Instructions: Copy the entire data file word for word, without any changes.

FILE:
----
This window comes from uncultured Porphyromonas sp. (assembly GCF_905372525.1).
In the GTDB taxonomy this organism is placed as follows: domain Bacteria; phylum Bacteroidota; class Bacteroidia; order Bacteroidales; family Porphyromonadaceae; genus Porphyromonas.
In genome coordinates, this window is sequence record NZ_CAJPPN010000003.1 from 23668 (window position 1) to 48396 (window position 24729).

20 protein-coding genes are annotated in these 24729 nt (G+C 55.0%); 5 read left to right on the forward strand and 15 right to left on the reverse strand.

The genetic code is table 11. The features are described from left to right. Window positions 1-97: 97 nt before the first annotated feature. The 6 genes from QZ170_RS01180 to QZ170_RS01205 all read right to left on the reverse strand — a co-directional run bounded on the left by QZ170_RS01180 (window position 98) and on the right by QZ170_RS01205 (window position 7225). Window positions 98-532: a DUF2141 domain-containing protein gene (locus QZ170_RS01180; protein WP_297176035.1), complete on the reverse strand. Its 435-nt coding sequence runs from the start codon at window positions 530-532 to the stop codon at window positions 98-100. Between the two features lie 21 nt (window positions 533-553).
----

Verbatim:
This window comes from uncultured Porphyromonas sp. (assembly GCF_905372525.1).
In the GTDB taxonomy this organism is placed as follows: domain Bacteria; phylum Bacteroidota; class Bacteroidia; order Bacteroidales; family Porphyromonadaceae; genus Porphyromonas.
In genome coordinates, this window is sequence record NZ_CAJPPN010000003.1 from 23668 (window position 1) to 48396 (window position 24729).

20 protein-coding genes are annotated in these 24729 nt (G+C 55.0%); 5 read left to right on the forward strand and 15 right to left on the reverse strand.

The genetic code is table 11. The features are described from left to right. Window positions 1-97: 97 nt before the first annotated feature. The 6 genes from QZ170_RS01180 to QZ170_RS01205 all read right to left on the reverse strand — a co-directional run bounded on the left by QZ170_RS01180 (window position 98) and on the right by QZ170_RS01205 (window position 7225). Window positions 98-532: a DUF2141 domain-containing protein gene (locus QZ170_RS01180; protein WP_297176035.1), complete on the reverse strand. Its 435-nt coding sequence runs from the start codon at window positions 530-532 to the stop codon at window positions 98-100. Between the two features lie 21 nt (window positions 533-553).